The importance of the arts in our everyday lives has become even more apparent after our time spent in lockdowns. In this new series of blog posts Redeye wants to hear from photographers who take pictures for the joy of it, in particular looking at how photography can improve our wellbeing and be beneficial for our mental health. If you would like to submit your work to this series please get in touch at chat@redeye.org.uk

 

Photo shows Photo Mooch logo in the centre: The name Photo Mooch in white font encapsulated by a circle of a gradient of bright colours. To the side of this central circle logo is four other circles with text in saying, Learn, Connect, Explore, and Take Notice.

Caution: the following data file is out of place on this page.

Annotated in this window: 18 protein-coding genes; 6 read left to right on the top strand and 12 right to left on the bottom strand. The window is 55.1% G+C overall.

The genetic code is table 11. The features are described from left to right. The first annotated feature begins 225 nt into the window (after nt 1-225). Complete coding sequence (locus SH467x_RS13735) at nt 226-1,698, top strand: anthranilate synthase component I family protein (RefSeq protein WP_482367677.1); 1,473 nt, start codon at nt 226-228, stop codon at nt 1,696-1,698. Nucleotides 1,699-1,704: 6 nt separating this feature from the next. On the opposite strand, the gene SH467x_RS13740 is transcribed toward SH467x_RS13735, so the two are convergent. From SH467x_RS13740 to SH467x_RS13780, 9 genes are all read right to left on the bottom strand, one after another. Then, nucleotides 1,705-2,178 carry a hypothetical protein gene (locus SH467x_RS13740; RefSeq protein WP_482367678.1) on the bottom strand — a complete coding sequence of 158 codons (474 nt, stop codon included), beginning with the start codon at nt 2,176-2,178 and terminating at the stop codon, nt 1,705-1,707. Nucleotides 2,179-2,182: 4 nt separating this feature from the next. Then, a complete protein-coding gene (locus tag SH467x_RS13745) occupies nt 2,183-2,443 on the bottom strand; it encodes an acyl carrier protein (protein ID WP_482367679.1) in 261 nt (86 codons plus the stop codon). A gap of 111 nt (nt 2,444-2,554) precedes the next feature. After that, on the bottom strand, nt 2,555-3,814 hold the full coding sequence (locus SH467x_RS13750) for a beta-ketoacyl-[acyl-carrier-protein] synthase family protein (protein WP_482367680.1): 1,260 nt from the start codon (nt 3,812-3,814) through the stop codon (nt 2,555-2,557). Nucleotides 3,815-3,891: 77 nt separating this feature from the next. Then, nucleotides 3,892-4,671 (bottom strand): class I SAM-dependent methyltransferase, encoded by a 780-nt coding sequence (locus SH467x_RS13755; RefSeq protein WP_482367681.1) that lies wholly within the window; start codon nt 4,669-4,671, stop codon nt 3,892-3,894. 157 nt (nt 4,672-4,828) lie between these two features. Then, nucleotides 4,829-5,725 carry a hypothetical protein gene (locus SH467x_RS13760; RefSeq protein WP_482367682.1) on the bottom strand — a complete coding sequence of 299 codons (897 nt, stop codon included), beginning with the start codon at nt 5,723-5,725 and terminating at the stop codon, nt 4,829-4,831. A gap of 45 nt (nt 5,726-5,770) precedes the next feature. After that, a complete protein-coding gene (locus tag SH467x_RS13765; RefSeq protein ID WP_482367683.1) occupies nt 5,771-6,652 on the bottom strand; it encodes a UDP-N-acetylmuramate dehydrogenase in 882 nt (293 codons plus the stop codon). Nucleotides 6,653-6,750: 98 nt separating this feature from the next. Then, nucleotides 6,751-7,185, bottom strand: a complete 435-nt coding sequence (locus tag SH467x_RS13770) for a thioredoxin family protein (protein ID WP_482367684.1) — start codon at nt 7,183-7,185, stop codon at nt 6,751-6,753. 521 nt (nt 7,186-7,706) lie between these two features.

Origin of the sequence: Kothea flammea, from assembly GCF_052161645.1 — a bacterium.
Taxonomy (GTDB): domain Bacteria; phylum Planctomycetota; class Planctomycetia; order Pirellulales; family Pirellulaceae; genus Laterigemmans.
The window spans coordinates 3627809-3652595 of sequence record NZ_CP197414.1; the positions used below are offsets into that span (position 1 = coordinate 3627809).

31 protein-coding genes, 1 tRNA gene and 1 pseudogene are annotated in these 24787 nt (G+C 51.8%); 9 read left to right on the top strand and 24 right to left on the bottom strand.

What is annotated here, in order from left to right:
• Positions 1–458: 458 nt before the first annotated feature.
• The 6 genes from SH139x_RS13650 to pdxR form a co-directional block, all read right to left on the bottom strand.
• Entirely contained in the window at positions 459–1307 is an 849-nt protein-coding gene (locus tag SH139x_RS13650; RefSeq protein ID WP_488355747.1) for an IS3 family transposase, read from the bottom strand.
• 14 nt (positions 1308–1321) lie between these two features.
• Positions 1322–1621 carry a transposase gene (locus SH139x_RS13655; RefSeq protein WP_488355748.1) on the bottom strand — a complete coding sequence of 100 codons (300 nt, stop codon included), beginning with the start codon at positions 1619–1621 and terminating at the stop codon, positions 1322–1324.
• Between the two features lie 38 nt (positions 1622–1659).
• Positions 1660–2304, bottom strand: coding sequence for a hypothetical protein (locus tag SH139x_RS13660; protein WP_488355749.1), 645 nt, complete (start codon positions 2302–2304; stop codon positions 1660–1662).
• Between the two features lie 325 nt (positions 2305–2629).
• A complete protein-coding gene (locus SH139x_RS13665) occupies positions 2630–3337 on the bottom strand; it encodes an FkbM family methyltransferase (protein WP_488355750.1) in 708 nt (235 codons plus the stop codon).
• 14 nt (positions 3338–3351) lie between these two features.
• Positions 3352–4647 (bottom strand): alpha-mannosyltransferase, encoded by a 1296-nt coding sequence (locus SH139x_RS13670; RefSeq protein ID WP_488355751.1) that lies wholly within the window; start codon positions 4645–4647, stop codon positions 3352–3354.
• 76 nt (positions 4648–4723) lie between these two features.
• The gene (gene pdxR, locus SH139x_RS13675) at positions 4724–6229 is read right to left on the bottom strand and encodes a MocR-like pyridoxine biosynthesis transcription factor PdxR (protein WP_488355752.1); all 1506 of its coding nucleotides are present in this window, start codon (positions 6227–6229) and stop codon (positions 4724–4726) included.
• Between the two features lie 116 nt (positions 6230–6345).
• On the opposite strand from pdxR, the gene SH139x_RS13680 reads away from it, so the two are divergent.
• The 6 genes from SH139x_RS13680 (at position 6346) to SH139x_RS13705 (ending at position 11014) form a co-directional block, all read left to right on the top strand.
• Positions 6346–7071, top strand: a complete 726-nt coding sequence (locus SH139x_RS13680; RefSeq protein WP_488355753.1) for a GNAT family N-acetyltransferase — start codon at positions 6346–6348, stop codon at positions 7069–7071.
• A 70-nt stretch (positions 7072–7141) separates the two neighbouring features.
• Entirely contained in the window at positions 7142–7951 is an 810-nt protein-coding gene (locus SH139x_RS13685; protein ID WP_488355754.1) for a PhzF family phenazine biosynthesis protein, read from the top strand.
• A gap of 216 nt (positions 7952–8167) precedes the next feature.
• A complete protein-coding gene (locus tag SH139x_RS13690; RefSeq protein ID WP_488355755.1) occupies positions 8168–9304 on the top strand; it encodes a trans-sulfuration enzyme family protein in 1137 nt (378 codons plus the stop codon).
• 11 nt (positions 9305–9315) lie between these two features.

Work That Works: Sebah Chaudhry

XO, by Josh Adam Jones, Curated by Sebah Chaudhry for The Place I Call Home, Sharjah

 

When you are first starting out working in photography it can seem a daunting and sometimes unachieveable task to get to where you want to be. But it is possible. To offer some advice and inspiration we have spoken to experienced and established photography professionals, to find out how they managed to navigate the industry and hear their words of wisdom from lessons they have learnt along the way.

 

Image shows a photography exhibition in a gallery. There are images from 'XO' by Josh Adam Jones in white frames running along the wall, there is some text talking about the project on the left corner wall.

Playful Practice: Sally Robinson

The importance of the arts in our everyday lives has become even more apparent after our time spent in lockdowns. In this new series of blog posts Redeye wants to hear from photographers who take pictures for the joy of it, in particular looking at how photography can improve our wellbeing and be beneficial for our mental health. If you would like to submit your work to this series please get in touch at chat@redeye.org.uk.